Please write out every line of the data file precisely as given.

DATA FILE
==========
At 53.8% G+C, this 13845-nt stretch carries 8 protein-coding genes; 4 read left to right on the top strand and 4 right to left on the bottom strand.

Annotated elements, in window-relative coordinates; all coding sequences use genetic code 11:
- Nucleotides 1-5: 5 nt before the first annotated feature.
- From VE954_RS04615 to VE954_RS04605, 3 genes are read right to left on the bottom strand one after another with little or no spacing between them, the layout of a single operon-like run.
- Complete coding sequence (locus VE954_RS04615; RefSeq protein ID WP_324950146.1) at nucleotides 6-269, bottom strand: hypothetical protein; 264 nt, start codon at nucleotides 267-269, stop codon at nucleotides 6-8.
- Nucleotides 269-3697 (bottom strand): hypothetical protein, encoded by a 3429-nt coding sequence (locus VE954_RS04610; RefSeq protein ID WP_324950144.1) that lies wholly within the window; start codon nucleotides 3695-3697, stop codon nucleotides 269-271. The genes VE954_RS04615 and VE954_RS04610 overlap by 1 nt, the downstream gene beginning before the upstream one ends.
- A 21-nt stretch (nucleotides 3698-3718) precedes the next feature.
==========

At 53.8% G+C, this 13845-nt stretch carries 8 protein-coding genes; 4 read left to right on the top strand and 4 right to left on the bottom strand.

Annotated elements, in window-relative coordinates; all coding sequences use genetic code 11:
- Nucleotides 1-5: 5 nt before the first annotated feature.
- From VE954_RS04615 to VE954_RS04605, 3 genes are read right to left on the bottom strand one after another with little or no spacing between them, the layout of a single operon-like run.
- Complete coding sequence (locus VE954_RS04615; RefSeq protein ID WP_324950146.1) at nucleotides 6-269, bottom strand: hypothetical protein; 264 nt, start codon at nucleotides 267-269, stop codon at nucleotides 6-8.
- Nucleotides 269-3697 (bottom strand): hypothetical protein, encoded by a 3429-nt coding sequence (locus VE954_RS04610; RefSeq protein ID WP_324950144.1) that lies wholly within the window; start codon nucleotides 3695-3697, stop codon nucleotides 269-271. The genes VE954_RS04615 and VE954_RS04610 overlap by 1 nt, the downstream gene beginning before the upstream one ends.
- A 21-nt stretch (nucleotides 3698-3718) precedes the next feature.